Another candidate against indicted assemblyman Boyland, which may be good news for him

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Assemblyman Boyland with his son in 2008. (Ben Muessing on Flickr)
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Last year, Assemblyman William Boyland was indicted on counts of bribery twice in two months. He got acquitted once. The second indictment has yet to be resolved.

Naturally, a lot of people see him as vulnerable in the upcoming election.

An aide to State Senator Martin Dilan, Christopher Durosinmi, filed paperwork yesterday to open a campaign committee and run in the Democratic primary for the seat. 

There's already a handful of other candidates looking at the race, including Tony Herbert, who has run aggressively for office in the area before, and Jones Nathan Bradley, a deputy chief of staff to Senate Democratic John Sampson who could have the inside track on institutional support.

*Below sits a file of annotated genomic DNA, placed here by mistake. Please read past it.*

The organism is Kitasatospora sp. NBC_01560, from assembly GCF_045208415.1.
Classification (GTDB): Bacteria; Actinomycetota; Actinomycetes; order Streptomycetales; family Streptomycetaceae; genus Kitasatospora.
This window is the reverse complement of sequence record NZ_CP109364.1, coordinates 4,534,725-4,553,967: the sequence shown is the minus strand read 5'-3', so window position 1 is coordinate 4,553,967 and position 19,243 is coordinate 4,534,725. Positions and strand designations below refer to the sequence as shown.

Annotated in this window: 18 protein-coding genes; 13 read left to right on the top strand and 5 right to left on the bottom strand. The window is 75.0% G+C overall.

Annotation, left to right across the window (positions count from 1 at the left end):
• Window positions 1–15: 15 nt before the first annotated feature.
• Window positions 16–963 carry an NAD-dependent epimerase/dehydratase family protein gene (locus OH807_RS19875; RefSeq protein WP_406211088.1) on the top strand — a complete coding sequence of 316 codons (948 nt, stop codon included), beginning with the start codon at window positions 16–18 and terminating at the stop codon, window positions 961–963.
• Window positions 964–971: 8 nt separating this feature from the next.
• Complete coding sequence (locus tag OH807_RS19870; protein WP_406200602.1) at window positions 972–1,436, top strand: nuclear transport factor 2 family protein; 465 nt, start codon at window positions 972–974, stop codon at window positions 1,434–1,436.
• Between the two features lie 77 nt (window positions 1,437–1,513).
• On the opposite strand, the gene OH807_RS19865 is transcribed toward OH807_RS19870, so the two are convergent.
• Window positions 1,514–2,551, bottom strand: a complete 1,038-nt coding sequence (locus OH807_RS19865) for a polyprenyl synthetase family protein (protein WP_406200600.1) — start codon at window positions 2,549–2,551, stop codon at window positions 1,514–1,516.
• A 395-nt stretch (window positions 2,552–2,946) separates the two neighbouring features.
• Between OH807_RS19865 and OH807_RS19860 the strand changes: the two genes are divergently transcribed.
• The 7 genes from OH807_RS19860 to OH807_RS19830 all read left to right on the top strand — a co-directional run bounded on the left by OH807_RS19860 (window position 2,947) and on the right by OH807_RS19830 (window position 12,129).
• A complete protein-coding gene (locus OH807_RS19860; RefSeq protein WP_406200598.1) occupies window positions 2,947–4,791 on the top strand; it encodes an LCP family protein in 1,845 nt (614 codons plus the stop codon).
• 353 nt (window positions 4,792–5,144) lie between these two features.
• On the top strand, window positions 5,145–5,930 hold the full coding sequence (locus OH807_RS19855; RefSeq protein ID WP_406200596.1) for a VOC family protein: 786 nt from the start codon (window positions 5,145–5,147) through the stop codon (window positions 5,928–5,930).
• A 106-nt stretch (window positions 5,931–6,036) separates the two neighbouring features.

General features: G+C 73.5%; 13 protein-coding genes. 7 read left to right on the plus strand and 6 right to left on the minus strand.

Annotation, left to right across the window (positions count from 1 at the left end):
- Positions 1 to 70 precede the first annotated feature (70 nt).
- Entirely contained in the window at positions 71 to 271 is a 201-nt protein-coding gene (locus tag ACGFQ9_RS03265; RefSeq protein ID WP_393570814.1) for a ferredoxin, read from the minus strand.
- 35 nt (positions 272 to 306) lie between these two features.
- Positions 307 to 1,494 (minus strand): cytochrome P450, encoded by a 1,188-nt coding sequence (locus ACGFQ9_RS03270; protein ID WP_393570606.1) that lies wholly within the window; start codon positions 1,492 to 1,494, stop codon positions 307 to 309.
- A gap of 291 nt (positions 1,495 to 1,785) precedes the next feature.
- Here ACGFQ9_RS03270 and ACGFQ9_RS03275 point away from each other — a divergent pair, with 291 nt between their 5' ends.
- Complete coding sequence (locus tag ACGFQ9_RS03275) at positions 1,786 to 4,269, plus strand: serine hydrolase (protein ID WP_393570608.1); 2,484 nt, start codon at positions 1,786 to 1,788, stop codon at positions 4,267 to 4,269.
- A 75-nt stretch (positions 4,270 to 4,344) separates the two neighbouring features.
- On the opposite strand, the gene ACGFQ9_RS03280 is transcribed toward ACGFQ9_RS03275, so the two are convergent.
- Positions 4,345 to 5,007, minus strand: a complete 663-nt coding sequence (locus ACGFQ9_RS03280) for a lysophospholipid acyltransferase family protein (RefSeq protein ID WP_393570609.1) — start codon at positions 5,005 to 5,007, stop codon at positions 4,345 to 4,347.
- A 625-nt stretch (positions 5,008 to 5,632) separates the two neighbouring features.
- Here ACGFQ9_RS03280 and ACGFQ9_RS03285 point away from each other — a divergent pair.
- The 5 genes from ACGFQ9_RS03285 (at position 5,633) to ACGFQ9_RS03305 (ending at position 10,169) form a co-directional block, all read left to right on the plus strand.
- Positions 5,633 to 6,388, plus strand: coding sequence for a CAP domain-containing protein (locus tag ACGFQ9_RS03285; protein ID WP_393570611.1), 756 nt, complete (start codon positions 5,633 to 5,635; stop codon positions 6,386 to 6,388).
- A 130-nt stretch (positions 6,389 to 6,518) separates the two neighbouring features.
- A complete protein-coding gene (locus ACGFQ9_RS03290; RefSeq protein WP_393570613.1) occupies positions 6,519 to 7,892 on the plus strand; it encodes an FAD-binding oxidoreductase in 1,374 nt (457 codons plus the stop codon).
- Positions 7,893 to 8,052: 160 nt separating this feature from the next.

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The fact that more than one local Democratic Senate aide is running for this Assembly seat isn't a surprise; the winner will have something tantamount to lifetime job security, barring things like, well, unexpected indictments. Boyland's seat is a prize, and not the sort that becames available all that often.

Boyland would appear to be in a bad position, legally if not politically: Federal prosecutors in the second case said they had audio records of him soliciting money and saying that he doesn't like using phones for fear investigators were listening in.

But Boyland, who comes from a once-prominent local political family, has his loyalists, and there's always the possibility that having multiple opponents could allow him to get enough votes to get by.

As reporter Laura Nahmias put it, "if Boyland is acquitted, he may very well be reelected."